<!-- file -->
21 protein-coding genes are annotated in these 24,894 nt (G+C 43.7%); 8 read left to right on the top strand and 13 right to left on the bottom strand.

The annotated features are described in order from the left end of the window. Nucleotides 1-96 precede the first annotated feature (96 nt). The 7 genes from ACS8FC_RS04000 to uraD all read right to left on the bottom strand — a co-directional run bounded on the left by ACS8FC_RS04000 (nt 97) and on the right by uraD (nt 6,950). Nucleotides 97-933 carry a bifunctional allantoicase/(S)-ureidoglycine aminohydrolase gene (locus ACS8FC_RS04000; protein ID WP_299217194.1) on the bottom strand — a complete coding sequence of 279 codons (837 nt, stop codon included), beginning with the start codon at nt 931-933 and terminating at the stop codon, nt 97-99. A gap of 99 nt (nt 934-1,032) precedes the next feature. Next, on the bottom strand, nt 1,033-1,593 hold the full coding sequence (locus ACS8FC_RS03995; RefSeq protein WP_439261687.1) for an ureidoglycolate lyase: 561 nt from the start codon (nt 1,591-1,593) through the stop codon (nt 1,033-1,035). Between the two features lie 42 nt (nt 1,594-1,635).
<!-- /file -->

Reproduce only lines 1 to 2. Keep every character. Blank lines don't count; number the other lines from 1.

21 protein-coding genes are annotated in these 24,894 nt (G+C 43.7%); 8 read left to right on the top strand and 13 right to left on the bottom strand.

The annotated features are described in order from the left end of the window. Nucleotides 1-96 precede the first annotated feature (96 nt). The 7 genes from ACS8FC_RS04000 to uraD all read right to left on the bottom strand — a co-directional run bounded on the left by ACS8FC_RS04000 (nt 97) and on the right by uraD (nt 6,950). Nucleotides 97-933 carry a bifunctional allantoicase/(S)-ureidoglycine aminohydrolase gene (locus ACS8FC_RS04000; protein ID WP_299217194.1) on the bottom strand — a complete coding sequence of 279 codons (837 nt, stop codon included), beginning with the start codon at nt 931-933 and terminating at the stop codon, nt 97-99. A gap of 99 nt (nt 934-1,032) precedes the next feature. Next, on the bottom strand, nt 1,033-1,593 hold the full coding sequence (locus ACS8FC_RS03995; RefSeq protein WP_439261687.1) for an ureidoglycolate lyase: 561 nt from the start codon (nt 1,591-1,593) through the stop codon (nt 1,033-1,035). Between the two features lie 42 nt (nt 1,594-1,635).